Although this September 2, 2017, Roanoke Times article is about the proposed Mountain Valley Pipeline, the same issues of steep slope construction will be faced by the proposed Atlantic Coast Pipeline. As indicated in this article, MVP seems to say that if they can’t do what they want, they will do things that are even worse. We suspect Dominion would use the same tactics.
“Mountain Valley Pipeline reacted forcefully after its plan to establish a permanent access road through a conservation easement on Poor Mountain was nixed by the federal commission reviewing the project. The company’s protest, filed with the Federal Energy Regulatory Commission, offers a glimpse of some of the challenges and risks Mountain Valley could face burying a 42-inch diameter natural gas pipeline on remarkably steep slopes in Roanoke County. For example, Mountain Valley described scenarios ‘that would require up to 10 winch tractors daisy-chained together to move a single load of materials, equipment, fuel or personnel up and down the slopes’ if use of the access road is denied.”
Read the full article here.
Davis Creek area, August 1969
Friends of Nelson has submitted extensive comments on the proposed 401 Water Quality Certifications for the Atlantic Coast Pipeline to Virginia’s Department of Environmental Quality (DEQ). The comments include:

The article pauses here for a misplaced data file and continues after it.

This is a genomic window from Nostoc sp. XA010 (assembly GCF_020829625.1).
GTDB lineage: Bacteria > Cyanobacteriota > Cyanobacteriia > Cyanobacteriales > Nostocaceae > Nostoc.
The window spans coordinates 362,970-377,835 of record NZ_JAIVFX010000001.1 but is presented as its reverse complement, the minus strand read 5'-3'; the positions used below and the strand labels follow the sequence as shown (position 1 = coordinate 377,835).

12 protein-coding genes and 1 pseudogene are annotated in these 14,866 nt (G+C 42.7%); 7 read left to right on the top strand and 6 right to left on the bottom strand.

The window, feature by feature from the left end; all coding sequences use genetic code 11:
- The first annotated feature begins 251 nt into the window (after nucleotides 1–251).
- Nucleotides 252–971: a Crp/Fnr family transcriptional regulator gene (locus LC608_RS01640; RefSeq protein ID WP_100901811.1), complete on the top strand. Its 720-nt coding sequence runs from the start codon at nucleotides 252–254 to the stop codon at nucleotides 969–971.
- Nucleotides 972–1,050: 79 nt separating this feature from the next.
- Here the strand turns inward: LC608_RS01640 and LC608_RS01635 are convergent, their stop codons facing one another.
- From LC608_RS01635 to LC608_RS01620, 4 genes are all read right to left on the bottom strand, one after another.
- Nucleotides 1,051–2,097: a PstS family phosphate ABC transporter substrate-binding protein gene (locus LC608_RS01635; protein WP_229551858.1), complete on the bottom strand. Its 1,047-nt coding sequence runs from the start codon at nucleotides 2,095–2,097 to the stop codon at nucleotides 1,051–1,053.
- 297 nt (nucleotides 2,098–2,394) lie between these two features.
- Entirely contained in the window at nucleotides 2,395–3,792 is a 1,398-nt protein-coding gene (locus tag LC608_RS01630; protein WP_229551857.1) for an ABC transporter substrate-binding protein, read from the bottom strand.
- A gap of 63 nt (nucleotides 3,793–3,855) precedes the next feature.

- A letter written by Board member Jim Bolton related to activity on steep slopes and in slide-prone areas such as found in Nelson County, including patterns of recurrent destructive landslides and resulting debris flows and fans, and similar rapid erosional processes; includes links to supporting documents and U.S.G.S. maps and documents
- A letter by Board member Joyce Burton on water quality issues, specifically those related to activity on the steep, landslide-prone slopes found in Nelson County
- Comments on FERC’s Draft Environmental Impact Statement (DEIS) for the ACP prepared by Dr. W. Lee Daniels on behalf of Friends of Nelson in April of 2017 addressing (among other things) disposal of excess spoil, risks posed by acid forming materials (AFM) in the soils along the pipeline route and inadequate procedures to mitigate them, and adverse impacts of the proposed soil disturbances on farmland productivity, with the overall conclusion that the project as proposed could potentially negatively affect soils and water quality in Nelson County and surrounding landscapes.